Photographer: Jarrelle Lee - @jarrellelee
Model: Sahra Mohamed - @sahra_m3
Studio: Meech Studios in Los Angeles
Owner: Dametreus Ward - @meech213

3. Pursuing film production and screenwriting in parallel with a successful modeling career is impressive. Can you elaborate on how these two seemingly distinct paths intersected and complemented each other in your professional journey?

The process of filmmaking and modeling are quite similar; there’s a story and a message that we are trying to showcase through cinema and imagery. The two worlds collide, and it becomes a seamless transition to understand the elements of filmmaking and editorials. Over time, I understood the production elements, including lighting, sound design, and photography. I knew the quality of the cameras that the photographers were using, which made me appreciate the shoot that much more. I knew the significance of working with a cinematographer who understands how to capture the right types of movement. Whether I was on a film set or a photoshoot, I wasn’t just showing up to work; I was showing up to also learn and appreciate the abundant talent that was surrounding me. In a way, it made me become more passionate about my work, and I was inspired to create things for a purpose. I had opportunities to work with photographers who later became videographers. The fashion & film world are intertwined, and what a privilege it is to create something incredibly meaningful and memorable. To me, that is the definition of a true artist, to make something, an iconic design, an image, or a film, that will last forever.

4. You've had the opportunity to model for numerous fashion designers globally. How has exposure to diverse cultures and artistic expressions influenced your perspective and approach to both fashion and filmmaking?

I take the time to understand the intention of the artist and their vision. When I’m working, my goal is to bring the designer’s vision to life. Not only am I wearing beautifully curated fabrics, but I’m also channeling the woman they are envisioning. It’s also important for me to work with designers who come from different backgrounds and cultures. I’m always inspired when people of color and members of the queer community are highlighted. It enables me to understand fashion from different parts of the world, and I love learning about the origin of certain garments and wearing them with pride. With filmmaking, the process is similar. When I’m working with a director, I take the time to understand their artistic direction and, as a producer, bring that to fruition. It greatly benefited my personal life as well. I’m attentive, and I take the time to listen more. A lot of patience is needed when working collaboratively to ensure a successful project. What we are doing creatively and what we’re able to create logistically is different at the beginning. When the two collide, that’s when the magic begins.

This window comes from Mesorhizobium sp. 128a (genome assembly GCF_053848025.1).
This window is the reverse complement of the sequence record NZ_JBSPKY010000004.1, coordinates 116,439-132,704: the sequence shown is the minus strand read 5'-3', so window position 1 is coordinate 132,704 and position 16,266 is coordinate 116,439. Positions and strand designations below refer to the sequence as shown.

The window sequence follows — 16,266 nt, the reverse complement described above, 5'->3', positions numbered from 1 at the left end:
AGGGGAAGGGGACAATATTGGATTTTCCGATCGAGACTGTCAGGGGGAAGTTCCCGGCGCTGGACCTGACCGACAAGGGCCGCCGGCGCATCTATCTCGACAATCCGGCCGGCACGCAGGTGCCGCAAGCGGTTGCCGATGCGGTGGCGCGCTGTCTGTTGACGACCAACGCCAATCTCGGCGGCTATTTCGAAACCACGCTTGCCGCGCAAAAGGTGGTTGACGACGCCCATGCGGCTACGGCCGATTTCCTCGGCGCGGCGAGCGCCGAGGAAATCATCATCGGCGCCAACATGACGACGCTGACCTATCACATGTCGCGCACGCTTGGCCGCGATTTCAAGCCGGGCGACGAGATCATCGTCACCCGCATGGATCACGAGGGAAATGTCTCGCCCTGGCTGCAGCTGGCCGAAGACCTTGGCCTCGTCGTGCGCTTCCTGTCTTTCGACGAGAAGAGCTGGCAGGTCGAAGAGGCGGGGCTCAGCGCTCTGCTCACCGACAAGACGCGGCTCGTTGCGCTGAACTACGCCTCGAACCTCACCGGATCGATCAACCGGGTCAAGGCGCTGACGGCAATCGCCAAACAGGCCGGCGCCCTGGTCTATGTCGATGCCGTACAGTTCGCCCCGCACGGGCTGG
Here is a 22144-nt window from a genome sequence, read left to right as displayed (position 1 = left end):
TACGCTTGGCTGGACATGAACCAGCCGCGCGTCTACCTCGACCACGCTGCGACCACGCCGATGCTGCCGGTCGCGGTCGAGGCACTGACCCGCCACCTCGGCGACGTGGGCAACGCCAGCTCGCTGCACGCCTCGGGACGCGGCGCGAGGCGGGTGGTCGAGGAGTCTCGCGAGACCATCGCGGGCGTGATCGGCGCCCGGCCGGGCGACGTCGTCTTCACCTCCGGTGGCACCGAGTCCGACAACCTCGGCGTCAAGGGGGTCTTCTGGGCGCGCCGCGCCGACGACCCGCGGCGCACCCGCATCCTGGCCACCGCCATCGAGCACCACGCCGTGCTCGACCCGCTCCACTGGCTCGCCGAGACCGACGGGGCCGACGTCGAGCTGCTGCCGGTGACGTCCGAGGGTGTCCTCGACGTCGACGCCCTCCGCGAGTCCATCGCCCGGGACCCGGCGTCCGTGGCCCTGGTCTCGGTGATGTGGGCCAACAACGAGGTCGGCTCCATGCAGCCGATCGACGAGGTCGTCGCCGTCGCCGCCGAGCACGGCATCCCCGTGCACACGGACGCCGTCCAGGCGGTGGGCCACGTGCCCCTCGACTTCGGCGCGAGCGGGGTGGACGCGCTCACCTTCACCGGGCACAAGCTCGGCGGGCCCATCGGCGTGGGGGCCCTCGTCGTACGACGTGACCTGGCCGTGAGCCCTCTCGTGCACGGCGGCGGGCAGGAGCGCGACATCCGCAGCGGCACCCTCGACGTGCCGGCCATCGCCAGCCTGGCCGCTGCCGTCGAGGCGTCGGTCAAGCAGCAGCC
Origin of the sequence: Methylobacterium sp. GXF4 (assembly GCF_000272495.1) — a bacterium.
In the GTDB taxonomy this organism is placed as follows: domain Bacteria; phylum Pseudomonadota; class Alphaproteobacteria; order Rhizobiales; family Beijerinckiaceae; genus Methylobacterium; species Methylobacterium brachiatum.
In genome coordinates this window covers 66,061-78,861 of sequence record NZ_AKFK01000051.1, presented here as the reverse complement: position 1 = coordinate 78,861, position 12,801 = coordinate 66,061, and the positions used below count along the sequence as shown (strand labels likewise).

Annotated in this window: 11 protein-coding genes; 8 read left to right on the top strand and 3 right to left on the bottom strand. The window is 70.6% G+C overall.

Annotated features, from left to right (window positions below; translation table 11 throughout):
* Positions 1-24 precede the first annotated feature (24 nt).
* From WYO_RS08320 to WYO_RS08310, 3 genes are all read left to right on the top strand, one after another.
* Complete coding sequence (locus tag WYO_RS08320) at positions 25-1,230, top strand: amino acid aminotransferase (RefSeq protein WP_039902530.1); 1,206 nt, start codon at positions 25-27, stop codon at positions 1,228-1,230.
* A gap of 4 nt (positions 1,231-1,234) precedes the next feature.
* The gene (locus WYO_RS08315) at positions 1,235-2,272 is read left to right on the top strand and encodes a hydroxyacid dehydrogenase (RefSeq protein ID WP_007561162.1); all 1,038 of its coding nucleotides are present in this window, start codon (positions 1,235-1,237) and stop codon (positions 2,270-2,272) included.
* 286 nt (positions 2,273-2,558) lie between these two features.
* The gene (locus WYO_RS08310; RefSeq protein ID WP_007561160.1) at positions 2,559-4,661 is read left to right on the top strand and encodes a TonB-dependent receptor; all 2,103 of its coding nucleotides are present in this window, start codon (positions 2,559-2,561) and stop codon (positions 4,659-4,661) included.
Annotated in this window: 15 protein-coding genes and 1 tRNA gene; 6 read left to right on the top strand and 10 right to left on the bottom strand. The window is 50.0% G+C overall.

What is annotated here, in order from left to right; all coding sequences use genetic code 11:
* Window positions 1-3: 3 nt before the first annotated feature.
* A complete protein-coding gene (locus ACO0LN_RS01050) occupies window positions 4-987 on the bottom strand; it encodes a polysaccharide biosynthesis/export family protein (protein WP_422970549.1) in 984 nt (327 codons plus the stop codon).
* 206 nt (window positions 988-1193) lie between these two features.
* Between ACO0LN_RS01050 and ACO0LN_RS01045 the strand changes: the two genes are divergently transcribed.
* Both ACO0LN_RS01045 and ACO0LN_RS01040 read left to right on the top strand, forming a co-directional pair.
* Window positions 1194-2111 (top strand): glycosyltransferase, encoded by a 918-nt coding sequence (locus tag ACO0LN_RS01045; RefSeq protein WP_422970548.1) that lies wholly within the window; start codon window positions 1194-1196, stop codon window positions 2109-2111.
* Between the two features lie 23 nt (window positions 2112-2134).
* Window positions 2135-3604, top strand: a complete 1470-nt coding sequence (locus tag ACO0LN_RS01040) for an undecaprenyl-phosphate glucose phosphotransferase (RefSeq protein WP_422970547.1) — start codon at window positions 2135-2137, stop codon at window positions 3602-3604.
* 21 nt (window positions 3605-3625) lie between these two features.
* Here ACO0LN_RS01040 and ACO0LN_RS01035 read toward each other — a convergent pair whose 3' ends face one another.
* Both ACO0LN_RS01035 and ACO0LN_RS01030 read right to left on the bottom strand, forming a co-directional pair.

5. Your foray into corporate law firms provided tools to navigate the unregulated fashion industry. Could you share an instance or lesson from that period that significantly impacted your understanding of the legal dynamics in the fashion world?

Working in law empowered me to advocate for myself when deciphering international modeling contracts. I’m not able to provide specific examples of contracts that I’ve signed, but I can speak on the nuances and the importance of consulting with a lawyer before signing them. Some modeling firms are not like talent agencies; they’re not regulated or licensed. Many top modeling agencies are known for being management companies, which enables them to find loopholes in labor laws. In addition, models have to look for the term “Power of Attorney” on their contracts and be very cautious if they ever see this present. This means that agencies can accept payments on the model’s behalf and are not required to reveal where the funds are allocated. Some agencies engage in auto-renewing contracts, regardless of whether the agents booked jobs for their models or not. When this happens, models who do get work often find themselves in debt due to financial discrepancies, placing them in a vulnerable position to predators who can take advantage of their earnings. When agents are scouting models as young as 14, it’s crucial that parents understand the legalities and the consequences of international contracts. According to the global fashion industry statistics, the industry is estimated to be worth 1.7 trillion dollars. Therefore, agencies can afford to pay models fairly for services rendered.

6. With a diverse academic background, including screenwriting, film production, and journalism, how have these educational experiences enriched your professional career and contributed to your holistic understanding of the industries you're involved in?

In film school, I was able to express my views through storytelling and use powerful themes to convey messages about issues that were close to my heart. Journalism enabled me to write compelling articles while expressing my views and covering real stories. It’s empowering to be able to write stories and articles that are factual; so both avenues enhanced my knowledge and challenged my writing abilities. When I write screenplays, I use my imagination more, but when I write articles, my style is analytical. It’s a nice balance to have because my intention remains true no matter what format I’m using. When it comes to the industries I’m in, I’m able to write about my experiences with the sole purpose of empowering artists who may be going through challenging journeys.

7. You mentioned unraveling the legalities of the fashion industry and shedding light on issues like eating disorders and wage theft. Can you delve into a specific instance or project that stands out as a turning point in advocating for labor protections and raising awareness?